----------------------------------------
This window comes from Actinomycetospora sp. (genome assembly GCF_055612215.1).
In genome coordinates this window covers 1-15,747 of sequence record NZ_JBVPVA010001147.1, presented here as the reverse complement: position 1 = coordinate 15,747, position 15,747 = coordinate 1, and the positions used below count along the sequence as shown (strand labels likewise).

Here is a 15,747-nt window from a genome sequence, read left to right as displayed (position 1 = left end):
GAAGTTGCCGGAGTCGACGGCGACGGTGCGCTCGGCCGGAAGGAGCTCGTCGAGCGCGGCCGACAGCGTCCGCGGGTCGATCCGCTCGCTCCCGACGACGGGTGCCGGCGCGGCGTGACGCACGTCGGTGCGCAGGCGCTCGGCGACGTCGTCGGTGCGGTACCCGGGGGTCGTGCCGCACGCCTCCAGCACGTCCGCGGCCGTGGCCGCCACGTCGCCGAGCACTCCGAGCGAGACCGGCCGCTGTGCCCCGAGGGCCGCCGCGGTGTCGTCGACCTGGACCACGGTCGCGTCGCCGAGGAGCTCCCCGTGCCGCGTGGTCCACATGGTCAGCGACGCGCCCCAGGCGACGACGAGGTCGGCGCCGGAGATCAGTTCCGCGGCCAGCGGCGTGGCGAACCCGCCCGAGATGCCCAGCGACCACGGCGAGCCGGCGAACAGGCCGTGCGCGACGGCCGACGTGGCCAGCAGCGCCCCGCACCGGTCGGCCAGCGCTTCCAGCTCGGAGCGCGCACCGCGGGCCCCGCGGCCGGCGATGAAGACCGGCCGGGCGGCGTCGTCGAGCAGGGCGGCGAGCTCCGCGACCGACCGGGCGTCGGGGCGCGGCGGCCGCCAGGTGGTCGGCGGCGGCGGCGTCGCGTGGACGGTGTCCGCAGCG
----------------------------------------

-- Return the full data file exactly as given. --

This window comes from Actinomycetospora sp. (genome assembly GCF_055612215.1).
In genome coordinates this window covers 1-15,747 of sequence record NZ_JBVPVA010001147.1, presented here as the reverse complement: position 1 = coordinate 15,747, position 15,747 = coordinate 1, and the positions used below count along the sequence as shown (strand labels likewise).

Here is a 15,747-nt window from a genome sequence, read left to right as displayed (position 1 = left end):
GAAGTTGCCGGAGTCGACGGCGACGGTGCGCTCGGCCGGAAGGAGCTCGTCGAGCGCGGCCGACAGCGTCCGCGGGTCGATCCGCTCGCTCCCGACGACGGGTGCCGGCGCGGCGTGACGCACGTCGGTGCGCAGGCGCTCGGCGACGTCGTCGGTGCGGTACCCGGGGGTCGTGCCGCACGCCTCCAGCACGTCCGCGGCCGTGGCCGCCACGTCGCCGAGCACTCCGAGCGAGACCGGCCGCTGTGCCCCGAGGGCCGCCGCGGTGTCGTCGACCTGGACCACGGTCGCGTCGCCGAGGAGCTCCCCGTGCCGCGTGGTCCACATGGTCAGCGACGCGCCCCAGGCGACGACGAGGTCGGCGCCGGAGATCAGTTCCGCGGCCAGCGGCGTGGCGAACCCGCCCGAGATGCCCAGCGACCACGGCGAGCCGGCGAACAGGCCGTGCGCGACGGCCGACGTGGCCAGCAGCGCCCCGCACCGGTCGGCCAGCGCTTCCAGCTCGGAGCGCGCACCGCGGGCCCCGCGGCCGGCGATGAAGACCGGCCGGGCGGCGTCGTCGAGCAGGGCGGCGAGCTCCGCGACCGACCGGGCGTCGGGGCGCGGCGGCCGCCAGGTGGTCGGCGGCGGCGGCGTCGCGTGGACGGTGTCCGCAGCG